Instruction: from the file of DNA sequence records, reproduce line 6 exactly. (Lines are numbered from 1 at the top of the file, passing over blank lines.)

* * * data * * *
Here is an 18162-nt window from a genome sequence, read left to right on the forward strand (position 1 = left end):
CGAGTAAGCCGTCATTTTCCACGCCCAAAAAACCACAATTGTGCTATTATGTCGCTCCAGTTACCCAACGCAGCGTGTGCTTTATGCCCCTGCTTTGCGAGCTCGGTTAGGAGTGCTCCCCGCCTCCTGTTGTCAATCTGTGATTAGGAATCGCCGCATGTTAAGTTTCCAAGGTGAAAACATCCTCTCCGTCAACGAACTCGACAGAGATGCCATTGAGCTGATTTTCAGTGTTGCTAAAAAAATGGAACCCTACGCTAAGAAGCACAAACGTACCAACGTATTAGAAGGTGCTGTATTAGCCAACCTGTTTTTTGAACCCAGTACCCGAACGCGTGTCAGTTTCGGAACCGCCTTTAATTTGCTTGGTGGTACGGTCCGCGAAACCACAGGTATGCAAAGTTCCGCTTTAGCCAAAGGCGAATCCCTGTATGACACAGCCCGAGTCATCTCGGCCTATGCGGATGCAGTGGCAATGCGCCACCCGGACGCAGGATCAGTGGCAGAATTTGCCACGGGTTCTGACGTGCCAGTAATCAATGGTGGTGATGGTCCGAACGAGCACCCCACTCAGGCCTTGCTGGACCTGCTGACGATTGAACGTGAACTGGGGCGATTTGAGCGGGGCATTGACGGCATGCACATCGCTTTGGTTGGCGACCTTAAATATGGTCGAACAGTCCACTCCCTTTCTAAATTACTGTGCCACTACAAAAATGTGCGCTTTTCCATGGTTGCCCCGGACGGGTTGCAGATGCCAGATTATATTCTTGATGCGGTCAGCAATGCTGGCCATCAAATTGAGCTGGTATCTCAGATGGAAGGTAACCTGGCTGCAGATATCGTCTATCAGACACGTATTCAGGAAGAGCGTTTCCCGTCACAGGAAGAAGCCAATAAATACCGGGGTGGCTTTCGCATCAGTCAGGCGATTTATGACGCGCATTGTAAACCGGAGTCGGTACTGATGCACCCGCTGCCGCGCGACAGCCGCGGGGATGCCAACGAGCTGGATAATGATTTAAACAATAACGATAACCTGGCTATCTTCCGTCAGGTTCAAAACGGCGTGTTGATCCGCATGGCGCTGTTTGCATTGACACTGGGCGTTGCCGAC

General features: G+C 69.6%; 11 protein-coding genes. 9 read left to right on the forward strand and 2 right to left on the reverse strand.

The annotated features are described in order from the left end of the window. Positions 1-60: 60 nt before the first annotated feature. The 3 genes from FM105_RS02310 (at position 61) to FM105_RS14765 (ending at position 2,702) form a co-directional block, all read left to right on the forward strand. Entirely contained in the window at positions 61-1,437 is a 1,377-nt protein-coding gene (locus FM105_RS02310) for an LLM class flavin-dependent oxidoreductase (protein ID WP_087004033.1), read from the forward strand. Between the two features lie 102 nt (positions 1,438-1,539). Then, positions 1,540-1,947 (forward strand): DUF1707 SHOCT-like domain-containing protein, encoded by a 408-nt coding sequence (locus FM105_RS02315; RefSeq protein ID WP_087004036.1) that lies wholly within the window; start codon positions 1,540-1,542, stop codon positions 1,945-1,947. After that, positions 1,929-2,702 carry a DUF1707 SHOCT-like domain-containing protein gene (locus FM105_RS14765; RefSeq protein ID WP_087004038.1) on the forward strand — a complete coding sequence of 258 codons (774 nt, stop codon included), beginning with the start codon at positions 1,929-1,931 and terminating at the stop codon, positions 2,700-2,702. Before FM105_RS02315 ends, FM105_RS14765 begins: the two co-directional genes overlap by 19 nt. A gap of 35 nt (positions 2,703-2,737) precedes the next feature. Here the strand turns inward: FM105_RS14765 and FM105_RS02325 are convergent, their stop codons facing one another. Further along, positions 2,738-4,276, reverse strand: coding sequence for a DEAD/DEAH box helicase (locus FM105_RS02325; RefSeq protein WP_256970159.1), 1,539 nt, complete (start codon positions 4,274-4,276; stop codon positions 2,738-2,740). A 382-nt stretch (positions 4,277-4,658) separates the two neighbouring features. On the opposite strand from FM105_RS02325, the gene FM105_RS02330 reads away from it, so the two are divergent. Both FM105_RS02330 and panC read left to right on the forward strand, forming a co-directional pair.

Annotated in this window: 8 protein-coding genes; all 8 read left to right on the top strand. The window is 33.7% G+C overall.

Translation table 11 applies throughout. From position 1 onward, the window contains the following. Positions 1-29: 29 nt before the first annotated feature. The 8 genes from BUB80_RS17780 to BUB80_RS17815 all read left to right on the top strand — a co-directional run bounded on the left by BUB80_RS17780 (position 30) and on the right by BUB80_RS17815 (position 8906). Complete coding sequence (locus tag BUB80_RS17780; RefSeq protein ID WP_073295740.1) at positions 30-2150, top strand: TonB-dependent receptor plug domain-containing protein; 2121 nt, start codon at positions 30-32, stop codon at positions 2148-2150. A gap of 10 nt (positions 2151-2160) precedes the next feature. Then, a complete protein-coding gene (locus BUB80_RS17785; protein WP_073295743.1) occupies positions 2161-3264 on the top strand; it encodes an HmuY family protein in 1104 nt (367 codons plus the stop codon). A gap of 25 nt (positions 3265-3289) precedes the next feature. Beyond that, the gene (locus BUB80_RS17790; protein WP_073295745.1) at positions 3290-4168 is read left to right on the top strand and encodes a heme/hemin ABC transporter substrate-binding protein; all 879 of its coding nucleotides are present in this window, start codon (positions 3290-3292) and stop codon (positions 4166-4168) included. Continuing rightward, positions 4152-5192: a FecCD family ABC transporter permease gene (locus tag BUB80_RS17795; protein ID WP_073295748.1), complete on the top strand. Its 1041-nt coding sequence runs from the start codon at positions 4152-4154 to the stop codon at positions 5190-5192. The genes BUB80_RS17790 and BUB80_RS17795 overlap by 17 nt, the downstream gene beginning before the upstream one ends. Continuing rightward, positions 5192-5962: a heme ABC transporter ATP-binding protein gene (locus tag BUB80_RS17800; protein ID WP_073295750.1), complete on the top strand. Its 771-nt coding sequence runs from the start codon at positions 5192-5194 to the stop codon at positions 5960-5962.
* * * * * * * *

Translation table 11 applies throughout. From position 1 onward, the window contains the following. Positions 1-29: 29 nt before the first annotated feature. The 8 genes from BUB80_RS17780 to BUB80_RS17815 all read left to right on the top strand — a co-directional run bounded on the left by BUB80_RS17780 (position 30) and on the right by BUB80_RS17815 (position 8906). Complete coding sequence (locus tag BUB80_RS17780; RefSeq protein ID WP_073295740.1) at positions 30-2150, top strand: TonB-dependent receptor plug domain-containing protein; 2121 nt, start codon at positions 30-32, stop codon at positions 2148-2150. A gap of 10 nt (positions 2151-2160) precedes the next feature. Then, a complete protein-coding gene (locus BUB80_RS17785; protein WP_073295743.1) occupies positions 2161-3264 on the top strand; it encodes an HmuY family protein in 1104 nt (367 codons plus the stop codon). A gap of 25 nt (positions 3265-3289) precedes the next feature. Beyond that, the gene (locus BUB80_RS17790; protein WP_073295745.1) at positions 3290-4168 is read left to right on the top strand and encodes a heme/hemin ABC transporter substrate-binding protein; all 879 of its coding nucleotides are present in this window, start codon (positions 3290-3292) and stop codon (positions 4166-4168) included. Continuing rightward, positions 4152-5192: a FecCD family ABC transporter permease gene (locus tag BUB80_RS17795; protein ID WP_073295748.1), complete on the top strand. Its 1041-nt coding sequence runs from the start codon at positions 4152-4154 to the stop codon at positions 5190-5192. The genes BUB80_RS17790 and BUB80_RS17795 overlap by 17 nt, the downstream gene beginning before the upstream one ends. Continuing rightward, positions 5192-5962: a heme ABC transporter ATP-binding protein gene (locus tag BUB80_RS17800; protein ID WP_073295750.1), complete on the top strand. Its 771-nt coding sequence runs from the start codon at positions 5192-5194 to the stop codon at positions 5960-5962.